The higher spendable balance? Well, taking the $500 insurance from the employer would leave me with with more income since I wouldn't be paying for insurance after taxes. But I'd be spending $500 on insurance coverage when I could get a similar plan on the marketplace for around $250.  Yes, I'd pay tax on the $250 insurance coverage, but I'd have the $500 in the HRA. Am I understanding your question?

MDM

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Re: Retiree-only HRA?
« Reply #3 on: October 25, 2017, 07:39:51 PM »
The higher spendable balance? Well, taking the $500 insurance from the employer would leave me with with more income since I wouldn't be paying for insurance after taxes. But I'd be spending $500 on insurance coverage when I could get a similar plan on the marketplace for around $250.  Yes, I'd pay tax on the $250 insurance coverage, but I'd have the $500 in the HRA. Am I understanding your question?
Would the $500 cover the full cost of the employer's insurance?  The OP had "...toward employer health insurance" so I read that as you still having to pay some amount.

Assuming you either get "free health insurance now" or "pay $3K/yr after tax ($4K/yr pre-tax if paying 25% marginal) and get $6K/yr put into an HRA (from which you can draw tax-free for medical expenses after retirement, correct?)," it seems the HRA route is favorable.  If your marginal rate is ~50% (possible for high earners in a high tax state), it's less clear.

rubybeth

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Re: Retiree-only HRA?
« Reply #4 on: October 26, 2017, 07:42:16 AM »
The higher spendable balance? Well, taking the $500 insurance from the employer would leave me with with more income since I wouldn't be paying for insurance after taxes. But I'd be spending $500 on insurance coverage when I could get a similar plan on the marketplace for around $250.  Yes, I'd pay tax on the $250 insurance coverage, but I'd have the $500 in the HRA. Am I understanding your question?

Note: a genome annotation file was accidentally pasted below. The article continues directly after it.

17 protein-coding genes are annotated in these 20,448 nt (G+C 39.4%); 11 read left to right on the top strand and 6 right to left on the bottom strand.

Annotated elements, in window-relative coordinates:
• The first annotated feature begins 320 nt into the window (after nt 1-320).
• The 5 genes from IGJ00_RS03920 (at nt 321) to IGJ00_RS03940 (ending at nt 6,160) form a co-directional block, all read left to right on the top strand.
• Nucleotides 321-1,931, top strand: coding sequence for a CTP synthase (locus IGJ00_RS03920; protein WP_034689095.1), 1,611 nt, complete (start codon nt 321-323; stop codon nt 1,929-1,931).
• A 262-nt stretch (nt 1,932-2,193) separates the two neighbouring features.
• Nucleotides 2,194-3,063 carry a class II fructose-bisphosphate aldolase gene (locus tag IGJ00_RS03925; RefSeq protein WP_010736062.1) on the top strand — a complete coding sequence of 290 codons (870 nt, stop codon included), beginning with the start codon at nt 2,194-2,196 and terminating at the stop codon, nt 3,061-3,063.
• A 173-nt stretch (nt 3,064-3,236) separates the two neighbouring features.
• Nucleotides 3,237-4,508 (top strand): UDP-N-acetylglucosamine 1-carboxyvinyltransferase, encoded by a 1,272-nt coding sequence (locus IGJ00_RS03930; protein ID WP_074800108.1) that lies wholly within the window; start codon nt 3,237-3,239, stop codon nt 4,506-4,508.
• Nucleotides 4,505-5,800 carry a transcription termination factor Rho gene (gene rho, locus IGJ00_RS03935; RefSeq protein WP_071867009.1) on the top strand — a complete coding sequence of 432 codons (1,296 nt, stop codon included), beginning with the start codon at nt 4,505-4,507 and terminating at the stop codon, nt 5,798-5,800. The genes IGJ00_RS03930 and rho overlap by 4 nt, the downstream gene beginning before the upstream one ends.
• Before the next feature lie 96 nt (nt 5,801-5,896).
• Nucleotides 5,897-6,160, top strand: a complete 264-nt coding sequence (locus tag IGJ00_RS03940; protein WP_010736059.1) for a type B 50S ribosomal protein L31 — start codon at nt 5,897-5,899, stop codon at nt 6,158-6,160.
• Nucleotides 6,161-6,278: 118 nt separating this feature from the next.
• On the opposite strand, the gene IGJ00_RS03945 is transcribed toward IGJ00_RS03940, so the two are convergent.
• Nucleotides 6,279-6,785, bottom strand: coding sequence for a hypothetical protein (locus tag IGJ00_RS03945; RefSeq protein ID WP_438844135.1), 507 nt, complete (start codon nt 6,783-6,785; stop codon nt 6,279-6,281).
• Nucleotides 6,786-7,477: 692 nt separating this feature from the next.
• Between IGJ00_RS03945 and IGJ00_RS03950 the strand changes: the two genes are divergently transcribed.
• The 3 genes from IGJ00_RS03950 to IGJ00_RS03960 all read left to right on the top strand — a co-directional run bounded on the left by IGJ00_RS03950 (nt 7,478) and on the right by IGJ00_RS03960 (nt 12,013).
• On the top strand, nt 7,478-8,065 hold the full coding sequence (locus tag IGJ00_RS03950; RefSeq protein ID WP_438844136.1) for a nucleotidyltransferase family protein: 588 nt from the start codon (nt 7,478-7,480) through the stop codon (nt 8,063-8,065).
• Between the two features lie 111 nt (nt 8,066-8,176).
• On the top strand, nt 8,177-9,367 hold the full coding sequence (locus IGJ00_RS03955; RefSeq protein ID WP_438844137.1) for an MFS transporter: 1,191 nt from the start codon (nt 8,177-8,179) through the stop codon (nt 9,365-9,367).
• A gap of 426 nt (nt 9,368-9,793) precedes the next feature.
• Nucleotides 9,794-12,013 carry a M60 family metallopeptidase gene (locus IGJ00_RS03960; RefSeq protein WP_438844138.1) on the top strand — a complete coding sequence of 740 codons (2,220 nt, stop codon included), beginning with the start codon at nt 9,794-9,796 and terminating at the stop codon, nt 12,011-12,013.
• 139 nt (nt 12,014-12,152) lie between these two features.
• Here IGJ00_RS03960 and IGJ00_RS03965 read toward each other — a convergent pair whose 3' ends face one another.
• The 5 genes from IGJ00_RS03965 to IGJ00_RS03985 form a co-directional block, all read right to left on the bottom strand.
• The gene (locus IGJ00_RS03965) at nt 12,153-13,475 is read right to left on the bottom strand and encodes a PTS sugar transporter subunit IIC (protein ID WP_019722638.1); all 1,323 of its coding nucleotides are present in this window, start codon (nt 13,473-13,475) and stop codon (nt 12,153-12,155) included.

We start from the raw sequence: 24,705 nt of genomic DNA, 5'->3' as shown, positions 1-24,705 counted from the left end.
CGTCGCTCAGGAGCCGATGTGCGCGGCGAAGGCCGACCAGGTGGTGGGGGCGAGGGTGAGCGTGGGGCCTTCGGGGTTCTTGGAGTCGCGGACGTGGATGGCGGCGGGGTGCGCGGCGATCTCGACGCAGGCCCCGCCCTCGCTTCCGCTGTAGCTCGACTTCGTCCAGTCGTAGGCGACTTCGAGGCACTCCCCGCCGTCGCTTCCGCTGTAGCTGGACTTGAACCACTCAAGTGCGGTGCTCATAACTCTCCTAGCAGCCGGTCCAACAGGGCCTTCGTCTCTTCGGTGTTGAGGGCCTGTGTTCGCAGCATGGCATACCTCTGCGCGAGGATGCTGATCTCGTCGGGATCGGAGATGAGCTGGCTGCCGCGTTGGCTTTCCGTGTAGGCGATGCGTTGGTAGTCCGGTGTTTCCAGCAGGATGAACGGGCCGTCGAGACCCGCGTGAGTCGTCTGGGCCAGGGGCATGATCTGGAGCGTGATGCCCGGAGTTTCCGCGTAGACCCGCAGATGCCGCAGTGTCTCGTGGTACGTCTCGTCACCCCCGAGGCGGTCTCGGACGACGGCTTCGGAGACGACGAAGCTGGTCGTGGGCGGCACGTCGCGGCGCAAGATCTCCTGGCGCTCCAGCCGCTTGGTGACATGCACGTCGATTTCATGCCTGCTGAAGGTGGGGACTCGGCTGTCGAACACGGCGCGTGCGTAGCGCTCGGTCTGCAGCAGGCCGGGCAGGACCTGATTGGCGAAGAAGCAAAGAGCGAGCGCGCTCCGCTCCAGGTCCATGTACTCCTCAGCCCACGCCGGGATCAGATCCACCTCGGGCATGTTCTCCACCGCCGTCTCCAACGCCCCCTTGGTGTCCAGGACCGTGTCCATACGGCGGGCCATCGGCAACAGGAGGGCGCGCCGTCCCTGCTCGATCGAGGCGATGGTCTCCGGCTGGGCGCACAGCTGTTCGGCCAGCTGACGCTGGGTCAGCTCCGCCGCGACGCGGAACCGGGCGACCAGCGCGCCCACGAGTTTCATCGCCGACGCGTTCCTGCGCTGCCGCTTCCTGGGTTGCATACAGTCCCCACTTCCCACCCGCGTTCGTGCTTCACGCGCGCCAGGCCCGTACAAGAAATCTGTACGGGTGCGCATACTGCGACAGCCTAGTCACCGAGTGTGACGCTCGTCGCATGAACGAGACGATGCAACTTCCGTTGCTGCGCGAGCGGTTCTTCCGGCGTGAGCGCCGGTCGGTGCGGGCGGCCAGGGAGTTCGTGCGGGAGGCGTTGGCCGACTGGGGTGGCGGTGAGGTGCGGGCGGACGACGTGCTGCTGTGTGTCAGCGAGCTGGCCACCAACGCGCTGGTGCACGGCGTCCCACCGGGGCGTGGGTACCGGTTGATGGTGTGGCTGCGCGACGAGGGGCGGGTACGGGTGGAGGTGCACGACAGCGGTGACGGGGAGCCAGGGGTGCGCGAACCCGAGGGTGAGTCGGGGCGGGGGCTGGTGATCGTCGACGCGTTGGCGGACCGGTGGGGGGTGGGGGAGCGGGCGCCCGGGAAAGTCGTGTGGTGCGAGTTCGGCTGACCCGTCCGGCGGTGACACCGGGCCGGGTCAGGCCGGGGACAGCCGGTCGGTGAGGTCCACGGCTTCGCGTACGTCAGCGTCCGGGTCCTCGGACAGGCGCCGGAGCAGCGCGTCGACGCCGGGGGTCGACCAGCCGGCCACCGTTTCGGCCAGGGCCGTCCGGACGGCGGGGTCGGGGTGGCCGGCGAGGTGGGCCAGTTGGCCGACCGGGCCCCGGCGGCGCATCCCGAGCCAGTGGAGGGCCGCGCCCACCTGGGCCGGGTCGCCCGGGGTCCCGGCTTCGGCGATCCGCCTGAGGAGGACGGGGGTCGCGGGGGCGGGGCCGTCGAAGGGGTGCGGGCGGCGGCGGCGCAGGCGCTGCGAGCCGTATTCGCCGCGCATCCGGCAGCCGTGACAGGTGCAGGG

Would the $500 cover the full cost of the employer's insurance?  The OP had "...toward employer health insurance" so I read that as you still having to pay some amount.

Assuming you either get "free health insurance now" or "pay $3K/yr after tax ($4K/yr pre-tax if paying 25% marginal) and get $6K/yr put into an HRA (from which you can draw tax-free for medical expenses after retirement, correct?)," it seems the HRA route is favorable.  If your marginal rate is ~50% (possible for high earners in a high tax state), it's less clear.

Oh, gotcha. I don't have all the details yet, but yes, the $500 would be around the full cost of the plan. My employer doesn't subsidize the cost in the traditional way of most employers. Instead, we get this benefit credit, and can use it toward the cost of health insurance or other things. There's usually a lower cost plan and higher cost plan, and I'd go with the lower cost one, presumably that would be the $500 per month for the full cost. Marginal tax rate is low. So I am thinking you are right--better to pay less for insurance, even if it's after tax, and take the $500/month in the HRA, even if it doesn't grow.

Edited to add: the full cost is for single coverage for employee only.
« Last Edit: October 26, 2017, 07:53:41 AM by rubybeth »